Tag Archive: climate change



The American Association for the Advancement of Science discussed climate change and drought’s effects on Southwestern tribes.

The snowpack in the Sierra Nevada was at its lowest in 500 years during 2015, and that is bad news for tribes farther south of the mountain range that straddles California and Nevada.

Southwestern tribes were the focus of a recent symposium at the annual meeting of the American Association for the Advancement of Science (AAAS) in Washington D.C., with climate change, drought and water-distribution inequities at the fore.

“American Indian tribal communities who reside near the terminus of the Truckee-Carson River system in northern Nevada are especially vulnerable to declining water supplies,” the AAAS said in a statement summing up the meeting, which was held in mid-February. “In a region with such a fragile water system, uncertainty about the future of traditional life ways, hunting, fishing, and farming looms large.”

Read more at http://indiancountrytodaymedianetwork.com/2016/02/29/tribes-and-researchers-study-climate-using-science-and-traditional-knowledge-163574

 


INDIAN RURAL LIFE - A woman herding two cows.

A woman herding two cows. Credit: Vijayamurthy sadagopalan

With more than 800 million people living in extreme poverty and many more struggling to make an honest living, it is clear that the current global economic model isn’t working for everyone. Economic growth often comes at the expense of the majority, with short-term financial gains trumping long-term sustainability. The current global obsession with economic growth, alongside the enormous over-consumption enjoyed by the wealthiest people on the planet, has brought us all to the brink of catastrophic climate change.

Earthrise presenter Ndoni Khanyile travels to Burkina Faso where farmers are embracing agroecology as a means of feeding the most vulnerable and visits villagers in Uttar Pradesh in India, who are turning to solar microgrids for energy.

Watch the video at: Another Giant Leap – Al Jazeera English


Felled trees evoking the fate of the earth's rainforests as they are cut to make room for palm plantations

Palm oil tends to be in everything these days. Back before exploiting it was this profitable, palm oil used to be demonized as being unhealthy, filled with the “bad fats” people should avoid. Times have changed now that palm oil can be produced cheaply through bulldozing Indonesian and Malaysian rainforests.

Read more on why you should avoid palm oil: Say No To Palm Oil | Whats The Issue.

Happy Earth Day!


Earth Day 2013 - Earth Day Network

Earth Day 2013 – Earth Day Network


via Citizen Yang: Latest on proposals for continuation of Kyoto Protocol QELROs beyond 2012.
COP 18 logo

Latest on proposals for continuation of Kyoto Protocol QELROs beyond 2012

I just spent the last few hours digging through the documents that are available for the ongoing negotiations in Doha on the UNFCCC website.  Transparency is great, of course, and the amount of available information for such negotiations is a night-and-day difference from just a decade ago.  But it also provides a deluge of information and documents that can bury some of the more significant documents and processes.  I always wonder how some of the smaller nation (or those with lesser resources to focus on international environmental negotiations) can possibly keep up with the mountain of paperwork and meetings.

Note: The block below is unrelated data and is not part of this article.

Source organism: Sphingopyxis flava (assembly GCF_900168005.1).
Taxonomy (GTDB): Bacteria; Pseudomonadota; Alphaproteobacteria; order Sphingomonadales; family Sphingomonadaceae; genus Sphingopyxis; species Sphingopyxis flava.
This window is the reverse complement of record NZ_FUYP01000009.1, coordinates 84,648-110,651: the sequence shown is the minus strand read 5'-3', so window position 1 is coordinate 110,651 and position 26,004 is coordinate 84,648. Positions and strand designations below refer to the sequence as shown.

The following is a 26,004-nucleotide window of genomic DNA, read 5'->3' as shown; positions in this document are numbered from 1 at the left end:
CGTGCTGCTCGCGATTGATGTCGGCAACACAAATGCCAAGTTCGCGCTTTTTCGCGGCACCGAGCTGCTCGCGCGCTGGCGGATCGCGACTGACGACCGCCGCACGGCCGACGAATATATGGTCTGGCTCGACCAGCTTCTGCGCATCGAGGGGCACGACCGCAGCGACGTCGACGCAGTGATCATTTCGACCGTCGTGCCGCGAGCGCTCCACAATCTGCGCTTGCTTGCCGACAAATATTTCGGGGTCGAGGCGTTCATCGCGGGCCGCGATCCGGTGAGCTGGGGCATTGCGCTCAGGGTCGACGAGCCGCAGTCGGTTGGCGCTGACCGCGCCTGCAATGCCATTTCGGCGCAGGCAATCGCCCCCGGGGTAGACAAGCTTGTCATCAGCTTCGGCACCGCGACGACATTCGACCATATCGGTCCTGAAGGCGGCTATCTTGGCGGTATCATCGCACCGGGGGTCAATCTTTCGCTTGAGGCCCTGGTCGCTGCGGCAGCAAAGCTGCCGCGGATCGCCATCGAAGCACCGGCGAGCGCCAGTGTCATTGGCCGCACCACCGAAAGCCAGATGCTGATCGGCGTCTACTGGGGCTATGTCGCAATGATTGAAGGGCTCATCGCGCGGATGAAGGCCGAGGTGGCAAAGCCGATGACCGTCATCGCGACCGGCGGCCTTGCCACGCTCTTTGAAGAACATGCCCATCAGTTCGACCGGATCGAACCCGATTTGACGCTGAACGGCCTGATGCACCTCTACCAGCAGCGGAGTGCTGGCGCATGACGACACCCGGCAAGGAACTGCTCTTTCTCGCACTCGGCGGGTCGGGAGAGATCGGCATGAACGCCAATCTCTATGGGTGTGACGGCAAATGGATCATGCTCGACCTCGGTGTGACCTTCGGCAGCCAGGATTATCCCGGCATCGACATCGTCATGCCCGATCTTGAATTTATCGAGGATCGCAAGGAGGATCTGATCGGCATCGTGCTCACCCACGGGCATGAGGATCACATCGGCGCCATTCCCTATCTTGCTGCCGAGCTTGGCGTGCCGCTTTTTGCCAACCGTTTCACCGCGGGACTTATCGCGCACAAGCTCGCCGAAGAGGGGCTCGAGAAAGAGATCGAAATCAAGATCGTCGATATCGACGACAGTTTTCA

I came across the latest draft (dated December 1) of negotiation proposals (as prepared by the chair of that workgroup) for the continuation of the Kyoto Protocol, i.e. amendment of the the KP for a new commitment period (2013-2017 or 2020), emission reduction commitments, and related issues.

Unfortunately, the document shows lots of unresolved issues — all of the major ones, essentially.  And of course, stark acknowledgment that Russia, Japan, and Canada are out for the next commitment period (and apparently also New Zealand). 


Credit: Linda Schumacher

I’ve got two articles to share today about food waste from both sides of the Atlantic. Over in the Land of the Free™, a new paper released by the environmental action group, National Resource Defense Council,  examines the American food system that wastes 40% of all food in the country — equal to $165 billion a year. There’s a nod to some recent efforts in Europe to identify the causes and possible solutions, but the older republics have significant food waste, too. Some excerpts:

Wasted: How America Is Losing Up to 40 Percent of Its Food from Farm to Fork to Landfill

Even the most sustainably farmed food does us no good if the food is never eaten. Getting food to our tables eats up 10 percent of the total U.S. energy budget, uses 50 percent of U.S. land, and swallows 80 percent of freshwater consumed in the United States. Yet, 40 percent of food in the United States today goes uneaten. [A]lmost all of that uneaten food ends up rotting in landfills where it accounts for almost 25 percent of U.S. methane emissions.

Nutrition is also lost in the mix — food saved by reducing losses by just 15 percent could feed more than 25 million Americans every year at a time when one in six Americans lack a secure supply of food to their tables.…The average American consumer wastes 10 times as much food as someone in Southeast Asia, up 50 percent from Americans in the 1970s. This means there was once a time when we wasted far less, and we can get back there again. Doing so will ultimately require a suite of coordinated solutions, including changes in supply-chain operation, enhanced market incentives, increased public awareness and adjustments in consumer behavior.

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